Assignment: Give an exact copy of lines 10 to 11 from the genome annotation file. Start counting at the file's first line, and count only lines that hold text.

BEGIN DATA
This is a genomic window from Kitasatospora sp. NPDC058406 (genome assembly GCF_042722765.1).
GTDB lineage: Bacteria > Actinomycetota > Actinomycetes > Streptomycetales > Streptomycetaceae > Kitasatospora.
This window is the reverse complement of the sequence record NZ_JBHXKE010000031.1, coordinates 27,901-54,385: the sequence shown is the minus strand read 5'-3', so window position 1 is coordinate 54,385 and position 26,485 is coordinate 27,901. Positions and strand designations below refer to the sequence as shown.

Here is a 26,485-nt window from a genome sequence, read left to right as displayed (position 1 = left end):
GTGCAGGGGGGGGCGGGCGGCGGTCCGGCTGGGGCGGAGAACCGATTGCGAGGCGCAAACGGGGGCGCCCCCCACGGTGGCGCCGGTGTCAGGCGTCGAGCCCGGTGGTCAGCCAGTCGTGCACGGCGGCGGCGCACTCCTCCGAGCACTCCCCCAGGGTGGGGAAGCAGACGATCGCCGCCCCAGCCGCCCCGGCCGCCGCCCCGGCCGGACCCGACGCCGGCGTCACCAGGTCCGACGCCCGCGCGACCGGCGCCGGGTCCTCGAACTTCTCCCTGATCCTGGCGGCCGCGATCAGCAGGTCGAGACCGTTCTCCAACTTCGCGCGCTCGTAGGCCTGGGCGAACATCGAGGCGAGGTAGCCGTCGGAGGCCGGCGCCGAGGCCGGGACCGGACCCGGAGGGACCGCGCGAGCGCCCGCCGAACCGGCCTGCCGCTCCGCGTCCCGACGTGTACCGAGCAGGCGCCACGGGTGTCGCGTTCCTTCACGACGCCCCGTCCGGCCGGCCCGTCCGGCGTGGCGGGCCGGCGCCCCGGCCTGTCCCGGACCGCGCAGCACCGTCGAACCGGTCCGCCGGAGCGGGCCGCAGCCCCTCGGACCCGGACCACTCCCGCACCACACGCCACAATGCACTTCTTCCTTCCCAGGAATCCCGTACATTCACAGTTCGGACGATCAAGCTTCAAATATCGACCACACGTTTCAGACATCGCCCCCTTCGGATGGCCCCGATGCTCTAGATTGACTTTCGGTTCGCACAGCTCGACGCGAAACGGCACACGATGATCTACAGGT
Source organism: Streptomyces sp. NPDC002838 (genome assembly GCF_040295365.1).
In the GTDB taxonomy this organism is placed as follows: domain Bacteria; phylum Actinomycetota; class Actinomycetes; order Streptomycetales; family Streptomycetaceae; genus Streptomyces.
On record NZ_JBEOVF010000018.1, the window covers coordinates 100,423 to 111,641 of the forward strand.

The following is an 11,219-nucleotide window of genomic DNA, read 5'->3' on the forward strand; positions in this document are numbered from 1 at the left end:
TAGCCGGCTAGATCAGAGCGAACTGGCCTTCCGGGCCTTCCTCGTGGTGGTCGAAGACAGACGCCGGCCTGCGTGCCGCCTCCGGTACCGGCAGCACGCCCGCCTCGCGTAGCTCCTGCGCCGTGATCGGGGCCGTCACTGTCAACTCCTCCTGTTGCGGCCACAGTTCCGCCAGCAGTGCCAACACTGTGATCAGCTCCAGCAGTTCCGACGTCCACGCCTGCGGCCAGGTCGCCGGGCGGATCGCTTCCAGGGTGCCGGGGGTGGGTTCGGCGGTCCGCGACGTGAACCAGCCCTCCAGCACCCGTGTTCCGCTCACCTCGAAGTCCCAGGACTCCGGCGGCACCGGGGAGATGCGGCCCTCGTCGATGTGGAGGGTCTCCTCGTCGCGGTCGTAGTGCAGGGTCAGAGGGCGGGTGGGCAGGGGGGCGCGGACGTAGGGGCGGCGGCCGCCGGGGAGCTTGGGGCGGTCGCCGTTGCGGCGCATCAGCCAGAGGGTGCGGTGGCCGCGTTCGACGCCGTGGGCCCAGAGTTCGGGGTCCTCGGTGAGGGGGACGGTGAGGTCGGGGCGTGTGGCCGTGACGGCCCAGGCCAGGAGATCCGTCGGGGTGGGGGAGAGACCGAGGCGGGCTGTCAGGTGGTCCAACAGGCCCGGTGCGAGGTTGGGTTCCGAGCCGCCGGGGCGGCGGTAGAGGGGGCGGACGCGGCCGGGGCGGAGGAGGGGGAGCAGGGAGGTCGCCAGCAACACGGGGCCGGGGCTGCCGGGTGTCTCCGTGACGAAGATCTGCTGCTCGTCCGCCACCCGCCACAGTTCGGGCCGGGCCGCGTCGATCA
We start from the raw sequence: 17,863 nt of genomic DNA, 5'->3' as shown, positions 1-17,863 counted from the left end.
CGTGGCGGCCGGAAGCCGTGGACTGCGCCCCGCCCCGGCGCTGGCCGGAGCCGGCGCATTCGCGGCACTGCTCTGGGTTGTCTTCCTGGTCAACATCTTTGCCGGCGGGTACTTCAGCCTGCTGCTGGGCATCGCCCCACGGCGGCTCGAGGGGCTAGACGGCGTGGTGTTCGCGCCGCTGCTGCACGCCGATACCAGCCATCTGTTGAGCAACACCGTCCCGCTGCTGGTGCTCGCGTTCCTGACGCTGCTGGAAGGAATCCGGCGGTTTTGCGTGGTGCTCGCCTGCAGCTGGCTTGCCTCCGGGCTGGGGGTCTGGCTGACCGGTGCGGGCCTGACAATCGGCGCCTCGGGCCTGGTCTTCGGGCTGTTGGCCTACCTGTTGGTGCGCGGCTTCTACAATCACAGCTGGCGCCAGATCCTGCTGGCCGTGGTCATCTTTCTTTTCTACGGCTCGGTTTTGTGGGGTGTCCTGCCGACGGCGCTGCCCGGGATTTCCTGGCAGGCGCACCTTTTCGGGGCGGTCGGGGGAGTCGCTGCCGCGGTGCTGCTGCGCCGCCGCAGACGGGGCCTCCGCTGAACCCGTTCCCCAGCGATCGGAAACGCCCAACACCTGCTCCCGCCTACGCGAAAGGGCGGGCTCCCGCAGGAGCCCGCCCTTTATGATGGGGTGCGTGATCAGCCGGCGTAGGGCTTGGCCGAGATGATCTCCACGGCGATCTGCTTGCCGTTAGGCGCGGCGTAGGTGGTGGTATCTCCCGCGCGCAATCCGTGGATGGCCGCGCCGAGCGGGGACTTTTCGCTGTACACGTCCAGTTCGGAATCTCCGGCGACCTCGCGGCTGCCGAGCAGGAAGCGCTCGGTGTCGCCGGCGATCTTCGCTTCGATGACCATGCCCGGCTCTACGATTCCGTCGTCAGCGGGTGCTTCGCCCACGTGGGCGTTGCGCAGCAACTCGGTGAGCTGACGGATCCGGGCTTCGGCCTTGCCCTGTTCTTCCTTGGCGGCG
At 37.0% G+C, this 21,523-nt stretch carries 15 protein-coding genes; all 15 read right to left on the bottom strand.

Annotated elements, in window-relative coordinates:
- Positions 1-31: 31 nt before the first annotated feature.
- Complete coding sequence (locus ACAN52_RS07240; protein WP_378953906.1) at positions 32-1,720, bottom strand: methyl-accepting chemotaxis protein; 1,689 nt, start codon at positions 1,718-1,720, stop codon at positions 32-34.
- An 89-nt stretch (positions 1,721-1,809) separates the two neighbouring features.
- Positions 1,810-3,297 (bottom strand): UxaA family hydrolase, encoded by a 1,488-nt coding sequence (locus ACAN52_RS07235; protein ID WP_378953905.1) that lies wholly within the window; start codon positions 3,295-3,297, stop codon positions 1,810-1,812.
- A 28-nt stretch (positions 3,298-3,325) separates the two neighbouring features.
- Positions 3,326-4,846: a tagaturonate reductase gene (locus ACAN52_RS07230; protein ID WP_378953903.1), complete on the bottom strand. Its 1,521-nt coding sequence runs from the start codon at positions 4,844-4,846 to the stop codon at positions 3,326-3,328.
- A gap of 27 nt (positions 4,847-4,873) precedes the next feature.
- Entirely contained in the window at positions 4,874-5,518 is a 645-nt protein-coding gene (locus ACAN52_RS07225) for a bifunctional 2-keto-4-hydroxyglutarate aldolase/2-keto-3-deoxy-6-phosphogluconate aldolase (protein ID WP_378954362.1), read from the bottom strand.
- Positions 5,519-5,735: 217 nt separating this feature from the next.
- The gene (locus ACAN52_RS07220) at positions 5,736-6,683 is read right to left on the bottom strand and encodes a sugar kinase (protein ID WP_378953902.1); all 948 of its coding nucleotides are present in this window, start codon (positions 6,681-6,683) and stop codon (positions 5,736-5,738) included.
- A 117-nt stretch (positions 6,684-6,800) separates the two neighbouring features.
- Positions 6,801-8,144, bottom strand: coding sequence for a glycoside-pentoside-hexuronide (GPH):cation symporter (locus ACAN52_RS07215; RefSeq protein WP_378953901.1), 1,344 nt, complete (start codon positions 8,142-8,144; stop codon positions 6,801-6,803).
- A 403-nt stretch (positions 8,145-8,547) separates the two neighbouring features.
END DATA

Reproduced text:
TAGCCGGCTAGATCAGAGCGAACTGGCCTTCCGGGCCTTCCTCGTGGTGGTCGAAGACAGACGCCGGCCTGCGTGCCGCCTCCGGTACCGGCAGCACGCCCGCCTCGCGTAGCTCCTGCGCCGTGATCGGGGCCGTCACTGTCAACTCCTCCTGTTGCGGCCACAGTTCCGCCAGCAGTGCCAACACTGTGATCAGCTCCAGCAGTTCCGACGTCCACGCCTGCGGCCAGGTCGCCGGGCGGATCGCTTCCAGGGTGCCGGGGGTGGGTTCGGCGGTCCGCGACGTGAACCAGCCCTCCAGCACCCGTGTTCCGCTCACCTCGAAGTCCCAGGACTCCGGCGGCACCGGGGAGATGCGGCCCTCGTCGATGTGGAGGGTCTCCTCGTCGCGGTCGTAGTGCAGGGTCAGAGGGCGGGTGGGCAGGGGGGCGCGGACGTAGGGGCGGCGGCCGCCGGGGAGCTTGGGGCGGTCGCCGTTGCGGCGCATCAGCCAGAGGGTGCGGTGGCCGCGTTCGACGCCGTGGGCCCAGAGTTCGGGGTCCTCGGTGAGGGGGACGGTGAGGTCGGGGCGTGTGGCCGTGACGGCCCAGGCCAGGAGATCCGTCGGGGTGGGGGAGAGACCGAGGCGGGCTGTCAGGTGGTCCAACAGGCCCGGTGCGAGGTTGGGTTCCGAGCCGCCGGGGCGGCGGTAGAGGGGGCGGACGCGGCCGGGGCGGAGGAGGGGGAGCAGGGAGGTCGCCAGCAACACGGGGCCGGGGCTGCCGGGTGTCTCCGTGACGAAGATCTGCTGCTCGTCCGCCACCCGCCACAGTTCGGGCCGGGCCGCGTCGATCA
We start from the raw sequence: 17,863 nt of genomic DNA, 5'->3' as shown, positions 1-17,863 counted from the left end.